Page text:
helper function looks for the given view in the resources/views folder, parses it, and returns its contents as HTML.

Our second route does the same thing, only that it routes to a given category. The
part in this URI is an example of a [route parameter](https://laravel.com/docs/8.x/routing# route-parameters). Route parameters are passed to the action closure or controller and are available to them. An example request to this route will be
. In this example, the 'web-design' part will be made available to our closure.

Our third part of the routes is a bit complex. We're using route [groups here](https://laravel.com/docs/8.x/routing# route-groups). Defining routes this way lets you group all your routes that have a common attribute ('prefix' and 'middleware' here) into an organized, single block of routes that are easier to trace and maintain. Thus, all the routes in this route group are for the dashboard part of our application - so they have the common prefix 'dashboard' before them.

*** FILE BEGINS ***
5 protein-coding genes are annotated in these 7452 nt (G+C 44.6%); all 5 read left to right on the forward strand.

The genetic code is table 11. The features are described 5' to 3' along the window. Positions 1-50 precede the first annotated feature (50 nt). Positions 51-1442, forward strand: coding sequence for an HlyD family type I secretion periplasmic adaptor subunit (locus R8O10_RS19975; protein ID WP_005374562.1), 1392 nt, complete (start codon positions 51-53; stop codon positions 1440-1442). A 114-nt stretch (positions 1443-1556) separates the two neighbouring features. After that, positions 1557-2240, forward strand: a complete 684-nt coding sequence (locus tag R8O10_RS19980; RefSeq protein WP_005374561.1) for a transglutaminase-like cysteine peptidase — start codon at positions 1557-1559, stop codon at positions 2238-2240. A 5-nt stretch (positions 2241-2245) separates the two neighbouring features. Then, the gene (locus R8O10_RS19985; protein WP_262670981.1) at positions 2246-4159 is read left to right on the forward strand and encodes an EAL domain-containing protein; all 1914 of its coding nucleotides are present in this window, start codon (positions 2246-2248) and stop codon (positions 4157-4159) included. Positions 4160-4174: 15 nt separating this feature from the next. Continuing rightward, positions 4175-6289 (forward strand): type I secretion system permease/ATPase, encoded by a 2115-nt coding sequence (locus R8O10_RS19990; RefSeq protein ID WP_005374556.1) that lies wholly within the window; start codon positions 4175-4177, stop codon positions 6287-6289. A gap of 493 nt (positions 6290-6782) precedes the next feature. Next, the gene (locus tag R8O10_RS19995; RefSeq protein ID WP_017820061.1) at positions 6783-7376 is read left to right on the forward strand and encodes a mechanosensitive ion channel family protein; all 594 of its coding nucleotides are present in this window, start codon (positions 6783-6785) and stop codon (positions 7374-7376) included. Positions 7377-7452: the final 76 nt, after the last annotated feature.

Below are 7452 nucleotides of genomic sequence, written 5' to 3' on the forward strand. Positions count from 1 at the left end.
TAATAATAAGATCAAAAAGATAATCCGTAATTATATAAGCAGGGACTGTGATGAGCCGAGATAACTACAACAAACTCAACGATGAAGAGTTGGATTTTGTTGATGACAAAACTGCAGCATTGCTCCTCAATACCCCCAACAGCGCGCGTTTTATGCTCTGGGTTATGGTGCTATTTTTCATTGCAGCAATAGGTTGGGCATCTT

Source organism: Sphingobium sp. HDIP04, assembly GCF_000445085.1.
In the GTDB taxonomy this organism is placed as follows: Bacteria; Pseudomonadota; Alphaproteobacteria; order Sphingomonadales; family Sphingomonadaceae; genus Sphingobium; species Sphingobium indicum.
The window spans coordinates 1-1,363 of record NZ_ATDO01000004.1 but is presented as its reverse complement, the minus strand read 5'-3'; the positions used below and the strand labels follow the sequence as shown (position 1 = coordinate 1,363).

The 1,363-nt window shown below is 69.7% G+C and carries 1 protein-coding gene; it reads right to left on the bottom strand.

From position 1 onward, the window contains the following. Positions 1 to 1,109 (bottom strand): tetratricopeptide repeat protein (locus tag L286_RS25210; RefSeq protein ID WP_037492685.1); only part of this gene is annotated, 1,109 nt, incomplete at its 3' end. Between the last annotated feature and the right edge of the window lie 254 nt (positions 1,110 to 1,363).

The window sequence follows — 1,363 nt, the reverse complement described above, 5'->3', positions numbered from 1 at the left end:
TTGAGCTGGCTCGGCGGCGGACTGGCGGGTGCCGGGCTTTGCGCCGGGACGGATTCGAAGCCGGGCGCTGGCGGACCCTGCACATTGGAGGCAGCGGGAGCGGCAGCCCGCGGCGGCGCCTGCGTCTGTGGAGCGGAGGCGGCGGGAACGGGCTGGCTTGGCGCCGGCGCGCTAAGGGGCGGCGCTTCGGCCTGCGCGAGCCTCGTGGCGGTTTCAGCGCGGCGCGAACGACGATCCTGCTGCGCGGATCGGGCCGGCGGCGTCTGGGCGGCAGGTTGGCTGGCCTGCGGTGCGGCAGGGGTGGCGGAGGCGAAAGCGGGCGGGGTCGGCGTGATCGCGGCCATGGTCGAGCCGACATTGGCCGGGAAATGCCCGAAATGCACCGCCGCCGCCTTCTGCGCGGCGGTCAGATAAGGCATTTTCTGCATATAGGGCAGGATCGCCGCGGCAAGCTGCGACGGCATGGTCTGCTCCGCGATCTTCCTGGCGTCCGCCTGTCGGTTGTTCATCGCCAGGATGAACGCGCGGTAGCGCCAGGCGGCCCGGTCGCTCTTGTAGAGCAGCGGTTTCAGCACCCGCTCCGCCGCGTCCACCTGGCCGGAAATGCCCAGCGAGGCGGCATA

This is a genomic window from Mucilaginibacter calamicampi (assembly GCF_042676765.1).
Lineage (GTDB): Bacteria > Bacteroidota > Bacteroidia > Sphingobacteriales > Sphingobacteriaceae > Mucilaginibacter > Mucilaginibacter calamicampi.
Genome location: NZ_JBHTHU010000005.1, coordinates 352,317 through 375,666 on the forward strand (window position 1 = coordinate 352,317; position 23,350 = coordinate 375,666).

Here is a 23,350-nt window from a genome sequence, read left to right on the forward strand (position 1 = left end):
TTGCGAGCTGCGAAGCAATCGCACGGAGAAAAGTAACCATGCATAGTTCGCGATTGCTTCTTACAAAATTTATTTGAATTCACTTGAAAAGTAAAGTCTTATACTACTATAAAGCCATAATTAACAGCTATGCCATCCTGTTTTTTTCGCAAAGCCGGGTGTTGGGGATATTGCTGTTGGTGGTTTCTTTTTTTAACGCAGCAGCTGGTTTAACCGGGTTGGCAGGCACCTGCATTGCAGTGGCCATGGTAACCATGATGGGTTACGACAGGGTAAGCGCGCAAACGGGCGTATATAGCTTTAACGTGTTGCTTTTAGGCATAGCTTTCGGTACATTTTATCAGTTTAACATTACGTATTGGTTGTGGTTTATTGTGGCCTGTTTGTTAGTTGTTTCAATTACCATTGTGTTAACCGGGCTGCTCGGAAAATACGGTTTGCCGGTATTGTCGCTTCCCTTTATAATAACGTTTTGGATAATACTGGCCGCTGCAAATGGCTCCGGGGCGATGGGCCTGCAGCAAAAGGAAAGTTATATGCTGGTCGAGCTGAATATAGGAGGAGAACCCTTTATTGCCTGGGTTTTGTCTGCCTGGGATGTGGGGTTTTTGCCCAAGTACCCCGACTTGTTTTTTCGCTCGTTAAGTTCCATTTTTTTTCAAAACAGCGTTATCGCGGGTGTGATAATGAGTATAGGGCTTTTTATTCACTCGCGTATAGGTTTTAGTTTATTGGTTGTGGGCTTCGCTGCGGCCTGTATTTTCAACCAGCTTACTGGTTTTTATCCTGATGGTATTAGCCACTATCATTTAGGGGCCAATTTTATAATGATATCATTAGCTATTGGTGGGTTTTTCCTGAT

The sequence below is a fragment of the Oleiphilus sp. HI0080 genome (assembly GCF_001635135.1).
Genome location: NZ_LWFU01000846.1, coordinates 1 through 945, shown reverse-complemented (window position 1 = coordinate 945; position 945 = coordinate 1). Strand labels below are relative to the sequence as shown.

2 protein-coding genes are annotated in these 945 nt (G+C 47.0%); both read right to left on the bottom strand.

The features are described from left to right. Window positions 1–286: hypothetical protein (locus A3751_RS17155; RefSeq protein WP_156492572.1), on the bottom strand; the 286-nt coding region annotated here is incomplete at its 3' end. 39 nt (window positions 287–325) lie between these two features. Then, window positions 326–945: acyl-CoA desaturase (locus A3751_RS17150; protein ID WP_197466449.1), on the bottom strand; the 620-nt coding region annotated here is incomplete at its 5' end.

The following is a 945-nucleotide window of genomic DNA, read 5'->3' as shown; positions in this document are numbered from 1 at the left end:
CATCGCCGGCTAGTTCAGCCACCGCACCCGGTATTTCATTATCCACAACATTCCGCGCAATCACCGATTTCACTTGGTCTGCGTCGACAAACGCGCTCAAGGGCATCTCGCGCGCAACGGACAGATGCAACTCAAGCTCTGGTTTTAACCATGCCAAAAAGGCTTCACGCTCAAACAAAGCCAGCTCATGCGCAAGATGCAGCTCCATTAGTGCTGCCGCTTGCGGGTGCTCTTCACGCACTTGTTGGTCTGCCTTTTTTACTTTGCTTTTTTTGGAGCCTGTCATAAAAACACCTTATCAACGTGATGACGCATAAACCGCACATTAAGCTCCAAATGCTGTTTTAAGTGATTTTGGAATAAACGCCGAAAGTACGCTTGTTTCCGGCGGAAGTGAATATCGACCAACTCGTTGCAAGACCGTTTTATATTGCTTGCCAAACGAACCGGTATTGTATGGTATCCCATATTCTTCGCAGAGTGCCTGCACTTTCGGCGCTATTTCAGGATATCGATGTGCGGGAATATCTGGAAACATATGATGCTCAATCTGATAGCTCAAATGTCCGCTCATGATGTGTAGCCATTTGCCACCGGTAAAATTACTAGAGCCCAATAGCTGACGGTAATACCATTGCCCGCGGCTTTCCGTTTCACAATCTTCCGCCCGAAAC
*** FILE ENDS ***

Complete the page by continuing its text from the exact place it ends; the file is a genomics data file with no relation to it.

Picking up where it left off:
We've also applied the
middleware to this route group. Meaning, all requests to any of the routes within this group will have to be authenticated in order to work.

Our first route in the group is the dashboard page itself. We decided to make it a [named route](https://laravel.com/docs/8.x/routing# named-routes). Naming routes make it easier for you to refer to them in any part of your code without having to concatenate strings together. Currently, it returns the default dashboard view, as all other routes in the group. The last two routes are for adding posts and categories respectively(whose views we haven't implemented yet).

Creating A Symlink

Our next task is to create a symbolic link(symlink) from the storage/app/public folder to the public folder. This makes uploads in the storage/app/public folder available in the public folder(technically, this is not true since symlinks only point to the actual files and are not a copy of the actual files). To create the symlink, enter this command in your favorite terminal while in your project root:

php artisan storage:link